How a Woman Becomes Niddah
1. A woman is considered niddah only due to uterine bleeding. Our Rabbis
of blessed memory learned this from the verse “And she exposed the source
of her blood” (Vayiqra 20:18), from here it is learned that a woman is
only niddah from blood which comes from the uterus. (2.). Therefore,
blood which comes from the Fallopian Tubes or from the sides of the
vagina does not make the woman niddah.
2. According to the Torah, the status of niddah (and all the restrictions
attendant upon such status) obtains when the woman felt herself
menstruating, for example, if she felt her body shake and then she saw
that she was bleeding, or if she felt her cervix open and she found blood
upon an internal examination.
If the woman saw blood but had neither of these feelings she is still
rabbinically considered to be niddah. When consulting with the rabbi it
is often important to inform him if there was such a feeling.
3. If a woman had such a feeling she is niddah from the moment the blood
enters the vagina even though it has not left the body.
4. “The daughters of Israel” have taken upon themselves an extra
stringency concerning niddah, namely, that they will wait “seven clean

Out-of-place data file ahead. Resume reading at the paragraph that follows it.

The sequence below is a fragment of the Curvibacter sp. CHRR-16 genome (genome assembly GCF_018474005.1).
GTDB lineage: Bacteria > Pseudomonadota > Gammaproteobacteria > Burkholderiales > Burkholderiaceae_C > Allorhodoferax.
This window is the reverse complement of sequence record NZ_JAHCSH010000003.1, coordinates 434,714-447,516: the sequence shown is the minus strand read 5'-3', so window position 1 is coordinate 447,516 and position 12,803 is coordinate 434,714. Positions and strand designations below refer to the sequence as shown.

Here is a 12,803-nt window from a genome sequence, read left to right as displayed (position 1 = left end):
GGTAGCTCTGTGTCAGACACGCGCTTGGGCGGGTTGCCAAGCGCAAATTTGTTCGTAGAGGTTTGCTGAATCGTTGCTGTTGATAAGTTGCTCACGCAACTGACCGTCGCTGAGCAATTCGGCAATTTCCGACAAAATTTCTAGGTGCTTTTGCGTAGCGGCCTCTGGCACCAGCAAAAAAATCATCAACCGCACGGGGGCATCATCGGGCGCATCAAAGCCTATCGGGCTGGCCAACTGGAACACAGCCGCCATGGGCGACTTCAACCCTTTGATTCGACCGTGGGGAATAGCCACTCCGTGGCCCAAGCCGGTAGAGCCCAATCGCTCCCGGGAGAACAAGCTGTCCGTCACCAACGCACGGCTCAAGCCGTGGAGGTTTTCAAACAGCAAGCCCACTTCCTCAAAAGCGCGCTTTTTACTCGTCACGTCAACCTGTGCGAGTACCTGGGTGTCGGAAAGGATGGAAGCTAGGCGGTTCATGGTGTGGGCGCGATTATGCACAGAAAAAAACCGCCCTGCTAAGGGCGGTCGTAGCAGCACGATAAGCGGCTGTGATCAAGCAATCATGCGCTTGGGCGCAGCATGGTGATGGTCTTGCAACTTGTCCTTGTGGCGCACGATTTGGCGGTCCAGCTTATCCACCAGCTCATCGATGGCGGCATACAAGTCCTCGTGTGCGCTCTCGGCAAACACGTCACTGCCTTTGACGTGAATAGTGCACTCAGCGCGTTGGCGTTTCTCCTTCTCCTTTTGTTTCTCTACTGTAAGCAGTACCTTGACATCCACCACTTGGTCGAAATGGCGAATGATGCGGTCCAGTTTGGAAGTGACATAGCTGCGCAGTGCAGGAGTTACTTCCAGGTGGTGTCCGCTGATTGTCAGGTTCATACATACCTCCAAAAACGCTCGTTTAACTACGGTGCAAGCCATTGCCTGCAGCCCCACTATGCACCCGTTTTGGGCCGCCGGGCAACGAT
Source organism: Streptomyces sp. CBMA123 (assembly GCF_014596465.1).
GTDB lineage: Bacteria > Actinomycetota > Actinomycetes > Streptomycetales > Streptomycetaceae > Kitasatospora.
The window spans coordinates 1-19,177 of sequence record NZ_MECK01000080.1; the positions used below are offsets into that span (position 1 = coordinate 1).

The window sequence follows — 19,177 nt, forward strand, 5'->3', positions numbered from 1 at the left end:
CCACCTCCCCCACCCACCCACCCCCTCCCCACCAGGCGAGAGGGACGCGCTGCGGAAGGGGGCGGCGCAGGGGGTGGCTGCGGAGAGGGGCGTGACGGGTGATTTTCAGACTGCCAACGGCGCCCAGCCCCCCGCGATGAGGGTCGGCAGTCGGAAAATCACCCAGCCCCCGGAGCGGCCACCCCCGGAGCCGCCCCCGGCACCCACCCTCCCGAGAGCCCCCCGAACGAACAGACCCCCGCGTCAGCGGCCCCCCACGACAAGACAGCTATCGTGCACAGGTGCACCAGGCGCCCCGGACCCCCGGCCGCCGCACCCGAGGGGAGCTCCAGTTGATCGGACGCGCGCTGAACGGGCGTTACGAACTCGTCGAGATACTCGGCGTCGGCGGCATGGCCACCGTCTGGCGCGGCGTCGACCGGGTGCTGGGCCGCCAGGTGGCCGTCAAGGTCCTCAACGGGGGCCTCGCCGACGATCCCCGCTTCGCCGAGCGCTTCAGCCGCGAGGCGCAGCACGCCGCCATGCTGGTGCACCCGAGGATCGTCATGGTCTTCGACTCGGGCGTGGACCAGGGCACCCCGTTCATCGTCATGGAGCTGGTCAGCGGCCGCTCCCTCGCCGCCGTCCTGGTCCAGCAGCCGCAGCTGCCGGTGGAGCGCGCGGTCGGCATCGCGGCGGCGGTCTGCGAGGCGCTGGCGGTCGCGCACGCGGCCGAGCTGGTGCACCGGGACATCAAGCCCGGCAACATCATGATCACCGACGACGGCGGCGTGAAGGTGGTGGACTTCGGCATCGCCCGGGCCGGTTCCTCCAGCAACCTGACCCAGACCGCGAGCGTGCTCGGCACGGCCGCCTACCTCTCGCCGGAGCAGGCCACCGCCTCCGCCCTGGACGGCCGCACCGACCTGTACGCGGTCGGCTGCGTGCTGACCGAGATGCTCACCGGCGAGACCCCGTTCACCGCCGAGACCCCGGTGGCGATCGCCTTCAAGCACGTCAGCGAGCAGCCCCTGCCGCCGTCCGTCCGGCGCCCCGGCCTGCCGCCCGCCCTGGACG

days” before performing the ritual immersion, even if only a drop of
blood was seen. (According to the bible the law of the “seven clean days”
does not apply to a woman with normal menstruation, only to a
pathological situation known as zabah (gedolah). Nevertheless, in our
days the “seven clean days” are counted before immersion even for a
The woman remains in her niddah status until she checks herself making
sure she is no longer bleeding, counts “seven clean days,” and ritually
immerses in the waters of a kosher mikveh. It is absolutely forbidden to
ritually immerse before the end of the seven clean days. (In a case where
the woman consistently ovulates during her seven clean days and cannot
become pregnant unless she immerses early, the couple should consult
2. in Hebrew the word for uterus and source is the same: “Makor”